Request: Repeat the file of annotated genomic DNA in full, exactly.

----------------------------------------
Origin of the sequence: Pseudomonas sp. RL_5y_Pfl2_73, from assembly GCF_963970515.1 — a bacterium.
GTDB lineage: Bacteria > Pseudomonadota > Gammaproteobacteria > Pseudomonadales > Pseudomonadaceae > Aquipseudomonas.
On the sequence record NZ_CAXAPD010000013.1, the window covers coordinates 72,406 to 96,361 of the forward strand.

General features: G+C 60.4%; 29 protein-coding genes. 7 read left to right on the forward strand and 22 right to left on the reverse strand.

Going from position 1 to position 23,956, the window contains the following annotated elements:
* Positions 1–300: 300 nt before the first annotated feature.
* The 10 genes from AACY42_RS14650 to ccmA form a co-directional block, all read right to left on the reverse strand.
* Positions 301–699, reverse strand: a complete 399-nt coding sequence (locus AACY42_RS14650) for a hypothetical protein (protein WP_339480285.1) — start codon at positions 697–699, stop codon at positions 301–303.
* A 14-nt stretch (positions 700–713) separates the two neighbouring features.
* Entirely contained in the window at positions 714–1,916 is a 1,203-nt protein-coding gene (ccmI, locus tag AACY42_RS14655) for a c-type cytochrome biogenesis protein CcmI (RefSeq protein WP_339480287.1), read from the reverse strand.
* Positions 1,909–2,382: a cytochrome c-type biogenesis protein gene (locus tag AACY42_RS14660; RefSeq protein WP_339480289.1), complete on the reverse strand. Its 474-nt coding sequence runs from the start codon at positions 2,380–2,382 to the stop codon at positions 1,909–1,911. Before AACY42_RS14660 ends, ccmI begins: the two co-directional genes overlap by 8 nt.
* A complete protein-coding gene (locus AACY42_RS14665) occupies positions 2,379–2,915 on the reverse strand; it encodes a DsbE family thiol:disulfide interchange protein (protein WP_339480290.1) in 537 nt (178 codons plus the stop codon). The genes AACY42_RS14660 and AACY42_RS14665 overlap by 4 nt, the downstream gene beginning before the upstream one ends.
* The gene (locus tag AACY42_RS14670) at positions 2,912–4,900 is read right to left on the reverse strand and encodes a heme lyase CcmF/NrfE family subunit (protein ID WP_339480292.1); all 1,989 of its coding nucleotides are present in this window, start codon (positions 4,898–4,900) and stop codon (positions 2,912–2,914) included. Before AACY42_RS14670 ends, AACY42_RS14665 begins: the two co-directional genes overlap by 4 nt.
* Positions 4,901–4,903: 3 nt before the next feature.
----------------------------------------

Origin of the sequence: Pseudomonas sp. RL_5y_Pfl2_73, from assembly GCF_963970515.1 — a bacterium.
GTDB lineage: Bacteria > Pseudomonadota > Gammaproteobacteria > Pseudomonadales > Pseudomonadaceae > Aquipseudomonas.
On the sequence record NZ_CAXAPD010000013.1, the window covers coordinates 72,406 to 96,361 of the forward strand.

General features: G+C 60.4%; 29 protein-coding genes. 7 read left to right on the forward strand and 22 right to left on the reverse strand.

Going from position 1 to position 23,956, the window contains the following annotated elements:
* Positions 1–300: 300 nt before the first annotated feature.
* The 10 genes from AACY42_RS14650 to ccmA form a co-directional block, all read right to left on the reverse strand.
* Positions 301–699, reverse strand: a complete 399-nt coding sequence (locus AACY42_RS14650) for a hypothetical protein (protein WP_339480285.1) — start codon at positions 697–699, stop codon at positions 301–303.
* A 14-nt stretch (positions 700–713) separates the two neighbouring features.
* Entirely contained in the window at positions 714–1,916 is a 1,203-nt protein-coding gene (ccmI, locus tag AACY42_RS14655) for a c-type cytochrome biogenesis protein CcmI (RefSeq protein WP_339480287.1), read from the reverse strand.
* Positions 1,909–2,382: a cytochrome c-type biogenesis protein gene (locus tag AACY42_RS14660; RefSeq protein WP_339480289.1), complete on the reverse strand. Its 474-nt coding sequence runs from the start codon at positions 2,380–2,382 to the stop codon at positions 1,909–1,911. Before AACY42_RS14660 ends, ccmI begins: the two co-directional genes overlap by 8 nt.
* A complete protein-coding gene (locus AACY42_RS14665) occupies positions 2,379–2,915 on the reverse strand; it encodes a DsbE family thiol:disulfide interchange protein (protein WP_339480290.1) in 537 nt (178 codons plus the stop codon). The genes AACY42_RS14660 and AACY42_RS14665 overlap by 4 nt, the downstream gene beginning before the upstream one ends.
* The gene (locus tag AACY42_RS14670) at positions 2,912–4,900 is read right to left on the reverse strand and encodes a heme lyase CcmF/NrfE family subunit (protein ID WP_339480292.1); all 1,989 of its coding nucleotides are present in this window, start codon (positions 4,898–4,900) and stop codon (positions 2,912–2,914) included. Before AACY42_RS14670 ends, AACY42_RS14665 begins: the two co-directional genes overlap by 4 nt.
* Positions 4,901–4,903: 3 nt before the next feature.